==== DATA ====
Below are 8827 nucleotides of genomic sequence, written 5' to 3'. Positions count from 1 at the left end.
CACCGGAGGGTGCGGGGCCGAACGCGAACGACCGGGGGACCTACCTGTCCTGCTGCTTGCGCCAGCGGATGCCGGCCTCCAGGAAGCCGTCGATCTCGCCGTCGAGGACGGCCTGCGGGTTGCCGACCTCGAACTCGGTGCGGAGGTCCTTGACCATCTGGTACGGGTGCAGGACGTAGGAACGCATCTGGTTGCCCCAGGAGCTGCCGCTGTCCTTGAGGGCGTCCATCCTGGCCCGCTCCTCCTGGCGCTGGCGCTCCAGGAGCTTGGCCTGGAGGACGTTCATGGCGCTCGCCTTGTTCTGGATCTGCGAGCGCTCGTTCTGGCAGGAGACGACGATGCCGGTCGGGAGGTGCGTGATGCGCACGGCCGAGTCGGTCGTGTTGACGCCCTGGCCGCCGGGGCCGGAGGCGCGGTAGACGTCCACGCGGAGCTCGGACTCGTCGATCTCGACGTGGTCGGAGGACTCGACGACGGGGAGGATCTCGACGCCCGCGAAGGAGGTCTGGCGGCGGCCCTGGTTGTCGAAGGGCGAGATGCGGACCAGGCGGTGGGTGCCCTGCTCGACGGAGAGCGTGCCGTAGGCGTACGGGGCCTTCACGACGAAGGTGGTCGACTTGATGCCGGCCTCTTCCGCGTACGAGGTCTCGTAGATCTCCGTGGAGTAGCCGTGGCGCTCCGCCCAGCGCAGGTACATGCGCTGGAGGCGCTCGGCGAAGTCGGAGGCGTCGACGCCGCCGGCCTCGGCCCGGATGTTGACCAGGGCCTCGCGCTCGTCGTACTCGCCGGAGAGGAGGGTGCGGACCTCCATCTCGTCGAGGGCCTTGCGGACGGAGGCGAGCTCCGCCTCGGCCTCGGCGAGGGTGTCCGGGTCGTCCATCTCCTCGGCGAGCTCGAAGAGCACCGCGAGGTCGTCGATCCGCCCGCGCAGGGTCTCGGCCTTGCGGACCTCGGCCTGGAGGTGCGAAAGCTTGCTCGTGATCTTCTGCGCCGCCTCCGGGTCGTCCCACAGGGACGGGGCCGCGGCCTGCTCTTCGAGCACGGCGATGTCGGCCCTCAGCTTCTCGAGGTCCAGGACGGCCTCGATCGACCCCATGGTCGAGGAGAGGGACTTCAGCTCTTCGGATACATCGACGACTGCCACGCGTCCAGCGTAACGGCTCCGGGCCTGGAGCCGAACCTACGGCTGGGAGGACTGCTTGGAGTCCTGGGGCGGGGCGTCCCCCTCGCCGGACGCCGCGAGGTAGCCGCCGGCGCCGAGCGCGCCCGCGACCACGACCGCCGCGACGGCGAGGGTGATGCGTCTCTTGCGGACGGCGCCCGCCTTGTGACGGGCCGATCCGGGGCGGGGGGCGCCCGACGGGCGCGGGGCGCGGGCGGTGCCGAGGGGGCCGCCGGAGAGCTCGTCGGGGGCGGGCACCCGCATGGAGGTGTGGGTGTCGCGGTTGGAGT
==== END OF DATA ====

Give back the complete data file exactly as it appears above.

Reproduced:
Below are 8827 nucleotides of genomic sequence, written 5' to 3'. Positions count from 1 at the left end.
CACCGGAGGGTGCGGGGCCGAACGCGAACGACCGGGGGACCTACCTGTCCTGCTGCTTGCGCCAGCGGATGCCGGCCTCCAGGAAGCCGTCGATCTCGCCGTCGAGGACGGCCTGCGGGTTGCCGACCTCGAACTCGGTGCGGAGGTCCTTGACCATCTGGTACGGGTGCAGGACGTAGGAACGCATCTGGTTGCCCCAGGAGCTGCCGCTGTCCTTGAGGGCGTCCATCCTGGCCCGCTCCTCCTGGCGCTGGCGCTCCAGGAGCTTGGCCTGGAGGACGTTCATGGCGCTCGCCTTGTTCTGGATCTGCGAGCGCTCGTTCTGGCAGGAGACGACGATGCCGGTCGGGAGGTGCGTGATGCGCACGGCCGAGTCGGTCGTGTTGACGCCCTGGCCGCCGGGGCCGGAGGCGCGGTAGACGTCCACGCGGAGCTCGGACTCGTCGATCTCGACGTGGTCGGAGGACTCGACGACGGGGAGGATCTCGACGCCCGCGAAGGAGGTCTGGCGGCGGCCCTGGTTGTCGAAGGGCGAGATGCGGACCAGGCGGTGGGTGCCCTGCTCGACGGAGAGCGTGCCGTAGGCGTACGGGGCCTTCACGACGAAGGTGGTCGACTTGATGCCGGCCTCTTCCGCGTACGAGGTCTCGTAGATCTCCGTGGAGTAGCCGTGGCGCTCCGCCCAGCGCAGGTACATGCGCTGGAGGCGCTCGGCGAAGTCGGAGGCGTCGACGCCGCCGGCCTCGGCCCGGATGTTGACCAGGGCCTCGCGCTCGTCGTACTCGCCGGAGAGGAGGGTGCGGACCTCCATCTCGTCGAGGGCCTTGCGGACGGAGGCGAGCTCCGCCTCGGCCTCGGCGAGGGTGTCCGGGTCGTCCATCTCCTCGGCGAGCTCGAAGAGCACCGCGAGGTCGTCGATCCGCCCGCGCAGGGTCTCGGCCTTGCGGACCTCGGCCTGGAGGTGCGAAAGCTTGCTCGTGATCTTCTGCGCCGCCTCCGGGTCGTCCCACAGGGACGGGGCCGCGGCCTGCTCTTCGAGCACGGCGATGTCGGCCCTCAGCTTCTCGAGGTCCAGGACGGCCTCGATCGACCCCATGGTCGAGGAGAGGGACTTCAGCTCTTCGGATACATCGACGACTGCCACGCGTCCAGCGTAACGGCTCCGGGCCTGGAGCCGAACCTACGGCTGGGAGGACTGCTTGGAGTCCTGGGGCGGGGCGTCCCCCTCGCCGGACGCCGCGAGGTAGCCGCCGGCGCCGAGCGCGCCCGCGACCACGACCGCCGCGACGGCGAGGGTGATGCGTCTCTTGCGGACGGCGCCCGCCTTGTGACGGGCCGATCCGGGGCGGGGGGCGCCCGACGGGCGCGGGGCGCGGGCGGTGCCGAGGGGGCCGCCGGAGAGCTCGTCGGGGGCGGGCACCCGCATGGAGGTGTGGGTGTCGCGGTTGGAGT